As I reported in the most recent issue of New York, a new program at an elite private school in New York aims to combat racism by dividing young children, some as young as 8 years old, into “affinity groups” according to their race. The program has been controversial among parents, many of whom believe it is their job, and not the school’s, to impart racial identity to their kids. This feeling is particularly strong among parents who have multi-racial kids. Their identities, many of them say, don’t fit into any established racial category but instead live on the frontier of race.
These sorts of questions about racial identity are only going to become more prominent given ongoing demographic changes in the United States. Multi-racial births are soaring — to 7 percent of all births in the U.S., according to the last Census — a result of more inter-racial coupling and also a broader cultural acceptance of the tag “multi-racial.” (Only as recently as 2000 did the Census even offer a “multi-racial” category — for hundreds of years, stigma has compelled multi-racial people to choose one or the other of their parents’ racial identities, both on government forms and in society.)
But even as multi-racial people take prominent and visible places in all the nation’s hierarchies — golf, pop music, cinema, finance, and, of course, in the executive branch of the United States government — very little psychological research has been done on what it means to have a multi-racial identity, and how that identity is different from having a “mono-racial” one. Now a new literature review, published in Current Directions in Psychological Science by Sarah Gaither, a post-doc at the University of Chicago (who is herself biracial), assesses the psychological landscape of multi-racial identity and points to new directions for research.
Here are some of the key findings:
More than “mono-racials,” multi-racial people have to answer the question, “Who are you?” This can lead to feelings of identity crisis and social isolation, especially if in answering the question people feel they have to choose between their parents. “By the age of four they understand skin color, and they tend to worry about rejecting one of their parents,” Gaither told me in a phone call.
But if they are raised to identify with both parents and to understand their complex racial heritage, multi-racial people can have higher self-esteem than mono-racial people. They are adaptable, able to function well in both majority and minority environments. “They are more likely to reject the conception that race biologically predicts one’s abilities,” which may, in turn, insulate them from the negative impact of racism or bias.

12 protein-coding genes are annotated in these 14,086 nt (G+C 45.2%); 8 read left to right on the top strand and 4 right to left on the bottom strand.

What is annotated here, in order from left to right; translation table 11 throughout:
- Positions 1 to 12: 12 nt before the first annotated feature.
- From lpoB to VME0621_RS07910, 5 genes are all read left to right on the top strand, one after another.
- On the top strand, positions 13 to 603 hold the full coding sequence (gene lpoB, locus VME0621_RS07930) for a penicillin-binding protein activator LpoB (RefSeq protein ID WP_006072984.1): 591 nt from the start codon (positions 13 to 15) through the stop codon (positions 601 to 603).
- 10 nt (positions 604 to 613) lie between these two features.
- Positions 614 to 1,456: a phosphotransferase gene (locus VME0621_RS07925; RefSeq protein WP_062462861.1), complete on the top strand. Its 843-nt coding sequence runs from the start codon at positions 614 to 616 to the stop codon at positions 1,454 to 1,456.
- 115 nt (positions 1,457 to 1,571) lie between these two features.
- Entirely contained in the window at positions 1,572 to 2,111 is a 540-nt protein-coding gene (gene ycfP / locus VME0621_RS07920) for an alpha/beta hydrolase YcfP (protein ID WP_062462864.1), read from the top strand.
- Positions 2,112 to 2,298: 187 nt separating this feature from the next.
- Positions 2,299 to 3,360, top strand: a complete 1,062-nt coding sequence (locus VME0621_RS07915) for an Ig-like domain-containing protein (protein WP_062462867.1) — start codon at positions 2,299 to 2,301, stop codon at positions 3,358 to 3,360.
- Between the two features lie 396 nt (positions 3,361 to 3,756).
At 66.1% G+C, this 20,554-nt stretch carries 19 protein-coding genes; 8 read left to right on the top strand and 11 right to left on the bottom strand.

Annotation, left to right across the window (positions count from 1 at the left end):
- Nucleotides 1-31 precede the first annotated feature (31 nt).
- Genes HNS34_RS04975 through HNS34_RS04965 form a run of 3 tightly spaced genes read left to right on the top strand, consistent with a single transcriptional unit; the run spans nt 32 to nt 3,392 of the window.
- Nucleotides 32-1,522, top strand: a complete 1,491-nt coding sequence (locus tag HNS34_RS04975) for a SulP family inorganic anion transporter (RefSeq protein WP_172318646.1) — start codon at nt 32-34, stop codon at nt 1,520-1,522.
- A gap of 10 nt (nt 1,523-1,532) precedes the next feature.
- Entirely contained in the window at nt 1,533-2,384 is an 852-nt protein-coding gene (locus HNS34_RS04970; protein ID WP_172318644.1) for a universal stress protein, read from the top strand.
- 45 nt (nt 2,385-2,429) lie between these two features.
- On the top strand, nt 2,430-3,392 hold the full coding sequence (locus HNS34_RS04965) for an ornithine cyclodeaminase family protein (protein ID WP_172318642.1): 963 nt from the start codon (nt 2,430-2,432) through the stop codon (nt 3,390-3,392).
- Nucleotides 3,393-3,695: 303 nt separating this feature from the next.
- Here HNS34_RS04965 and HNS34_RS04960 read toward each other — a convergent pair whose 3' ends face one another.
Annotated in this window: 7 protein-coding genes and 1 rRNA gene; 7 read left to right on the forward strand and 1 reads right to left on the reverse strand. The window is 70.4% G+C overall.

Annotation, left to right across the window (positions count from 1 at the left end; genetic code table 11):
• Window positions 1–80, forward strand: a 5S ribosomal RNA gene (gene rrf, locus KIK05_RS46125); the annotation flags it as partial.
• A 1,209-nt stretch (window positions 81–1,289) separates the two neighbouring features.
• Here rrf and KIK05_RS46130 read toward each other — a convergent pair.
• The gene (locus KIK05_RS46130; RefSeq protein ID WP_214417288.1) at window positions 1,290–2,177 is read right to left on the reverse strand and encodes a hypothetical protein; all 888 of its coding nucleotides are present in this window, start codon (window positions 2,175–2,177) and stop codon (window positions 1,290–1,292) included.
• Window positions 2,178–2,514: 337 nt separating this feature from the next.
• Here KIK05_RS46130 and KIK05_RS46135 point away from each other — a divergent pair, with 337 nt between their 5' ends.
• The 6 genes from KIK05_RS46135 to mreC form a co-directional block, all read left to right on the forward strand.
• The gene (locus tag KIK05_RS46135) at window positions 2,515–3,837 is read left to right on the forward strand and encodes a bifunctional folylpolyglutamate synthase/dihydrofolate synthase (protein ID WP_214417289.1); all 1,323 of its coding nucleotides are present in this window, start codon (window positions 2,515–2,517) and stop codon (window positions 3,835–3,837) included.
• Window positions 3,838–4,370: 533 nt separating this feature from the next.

In studies, for example, “priming” a black person to remember he or she is black, or priming a girl to remember that she’s a girl, results in lower performance on tests, an internalization of negative stereotypes known as “stereotype threat.” But multi-racial people “may not believe believe the stereotypes applied to monoracials apply to them,” Gaither explained. The key point here is that multi-racial children should be raised with a full understanding of both their parents’ stories and be allowed, over time, to identify with both. “As long as the choice is left up to the individual, that’s where you see the more positive outcomes,” Gaither said.
Multi-racial people have flexible identities. As adults, they say they change their racial identity or affiliation more than they stay constant. As infants, they spend less time than mono-racial babies scanning familiar faces, a signal that they are confident as members of a number of different groups. Priming biracial children to affiliate with one of their racial identities makes them more responsive to teachers of that race, prompting questions — as yet unanswered — about whether multi-racial kids learn more easily from teachers and authority figures at different points along a racial spectrum.
Multi-racial people are proud to be multi-racial. This is especially true if they’re affluent. “Multi-racials who identify as multi-racial experience decreased self-esteem when asked to choose only one racial identity,” says the paper.
Multi-racial people tend to identify more with the minority part of their identity. “In general, the more minority you look, the more minority you self-identify,” Gaither told me.
As is clear from the review, researchers have begun to unpack the psychological complexities of having mixed racial heritage. But there are so many remaining questions. Most of the studies conducted so far have been done on mixed-race people of Asian and white or black and white descent — and the world of this research is exceedingly small. Gaither told me how happy parents of multi-racial children were to let her ask their kids questions, because there are so few resources out there for them, so little guidance for how to teach healthy identity. And almost no research has been done on people with two or more minority identities (black-Latino or Latino-Asian, say). How does a person navigate between two minority cultures?
There’s also a dearth of research on how gender cuts across questions of racial identity. Is a black-white person more inclined to identify as black if he’s male? And is an Asian-white person more inclined to identify as Asian if she’s female? These are questions at the frontiers of racial-identity research, and as the population of mixed-race kids explodes they’ll demand answers.